Although you can’t predict what will happen in custody cases, you should draft standard language in custody agreements and court orders that will address common problems that arise in joint legal and physical custody situations. Doing so will help align parental expectations and minimize conflict for children.
Support issues are difficult enough when the parties are solvent, but what happens when one of the spouses goes through bankruptcy? Can support obligations be discharged? And on the other side, can the receiving spouse still collect if he or she files for bankruptcy?
The parties thought they had covered everything (or maybe one party was being sneaky), but it turns out that some property was left out of the divorce proceedings and thus never made it into the judgment. Here’s how to deal with that situation—and how to better protect your client before this situation arises. Continue reading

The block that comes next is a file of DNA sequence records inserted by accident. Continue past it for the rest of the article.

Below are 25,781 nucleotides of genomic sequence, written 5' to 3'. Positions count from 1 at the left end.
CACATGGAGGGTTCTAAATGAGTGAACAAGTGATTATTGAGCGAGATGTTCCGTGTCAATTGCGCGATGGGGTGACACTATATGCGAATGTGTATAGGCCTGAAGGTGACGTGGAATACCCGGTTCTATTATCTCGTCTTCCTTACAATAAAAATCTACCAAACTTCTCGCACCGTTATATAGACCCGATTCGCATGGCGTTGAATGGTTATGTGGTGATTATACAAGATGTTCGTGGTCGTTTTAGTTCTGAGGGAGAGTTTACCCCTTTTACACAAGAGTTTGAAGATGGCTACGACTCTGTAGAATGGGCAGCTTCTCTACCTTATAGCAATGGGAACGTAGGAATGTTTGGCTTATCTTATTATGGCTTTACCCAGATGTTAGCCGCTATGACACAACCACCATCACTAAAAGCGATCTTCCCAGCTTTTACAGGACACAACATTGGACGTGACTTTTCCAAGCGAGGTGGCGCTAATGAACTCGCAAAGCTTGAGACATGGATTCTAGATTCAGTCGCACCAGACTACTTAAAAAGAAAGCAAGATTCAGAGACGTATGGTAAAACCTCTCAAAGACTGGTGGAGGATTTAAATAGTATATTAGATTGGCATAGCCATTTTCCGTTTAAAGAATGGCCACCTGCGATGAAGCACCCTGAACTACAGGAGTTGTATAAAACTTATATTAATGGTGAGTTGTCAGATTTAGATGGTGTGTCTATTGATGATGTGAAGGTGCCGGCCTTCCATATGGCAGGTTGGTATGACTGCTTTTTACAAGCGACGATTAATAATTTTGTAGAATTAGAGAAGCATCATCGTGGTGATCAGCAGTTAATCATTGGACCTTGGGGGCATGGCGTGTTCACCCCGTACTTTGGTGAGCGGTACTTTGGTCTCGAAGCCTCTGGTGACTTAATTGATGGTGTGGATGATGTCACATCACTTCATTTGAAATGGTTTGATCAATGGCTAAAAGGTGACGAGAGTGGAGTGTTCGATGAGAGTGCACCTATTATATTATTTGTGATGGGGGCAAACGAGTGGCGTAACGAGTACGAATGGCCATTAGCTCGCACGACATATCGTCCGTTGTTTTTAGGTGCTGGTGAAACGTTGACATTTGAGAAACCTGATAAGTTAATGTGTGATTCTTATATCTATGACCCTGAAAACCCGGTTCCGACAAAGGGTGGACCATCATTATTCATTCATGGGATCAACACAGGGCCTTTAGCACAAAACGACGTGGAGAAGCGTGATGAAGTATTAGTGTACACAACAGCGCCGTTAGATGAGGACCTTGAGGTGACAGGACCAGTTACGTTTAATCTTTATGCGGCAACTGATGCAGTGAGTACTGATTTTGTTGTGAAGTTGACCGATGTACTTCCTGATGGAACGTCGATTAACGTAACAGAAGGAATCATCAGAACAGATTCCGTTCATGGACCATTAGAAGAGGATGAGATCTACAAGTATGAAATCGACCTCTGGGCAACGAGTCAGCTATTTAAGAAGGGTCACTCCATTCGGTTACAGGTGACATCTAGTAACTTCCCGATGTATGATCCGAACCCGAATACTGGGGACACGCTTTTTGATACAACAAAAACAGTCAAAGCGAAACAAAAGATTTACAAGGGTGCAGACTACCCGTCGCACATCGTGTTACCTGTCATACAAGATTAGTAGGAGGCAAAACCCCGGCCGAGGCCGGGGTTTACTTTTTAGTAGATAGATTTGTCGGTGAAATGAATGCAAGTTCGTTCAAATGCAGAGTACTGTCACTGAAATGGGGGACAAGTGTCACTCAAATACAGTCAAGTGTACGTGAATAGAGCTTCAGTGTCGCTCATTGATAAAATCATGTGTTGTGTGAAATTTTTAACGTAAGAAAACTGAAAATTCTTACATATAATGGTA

A court-ordered parenting plan governs how parents will share the “care, custody and management of their child,” a fundamental liberty interest recognized by the United States Supreme Court. This liberty interest encompasses parents’ interests in religious freedom and their right to teach and share their religious beliefs and practices with their children. What happens when each parent wants their child to share very different religious and cultural traditions? Continue reading
A couple gets divorced and one is ordered to pay spousal support to the other. But then the one getting support hits the lottery, inherits a lot of money, or has some other financial windfall. Is the support payer off the hook? Continue reading
The following is a guest blog post by Peter M. Walzer of Walzer Melcher LLP in Los Angeles, a firm focused exclusively on family law. Mr. Walzer has been a Certified Family Law Specialist for 25 years.
It’s not uncommon for out-of-state attorneys to call California attorneys asking them to “just approve and sign a prenup.” The caller has drafted a premarital agreement in another state or country that he or she hopes will be enforced in California. Those hopes are usually dashed. Continue reading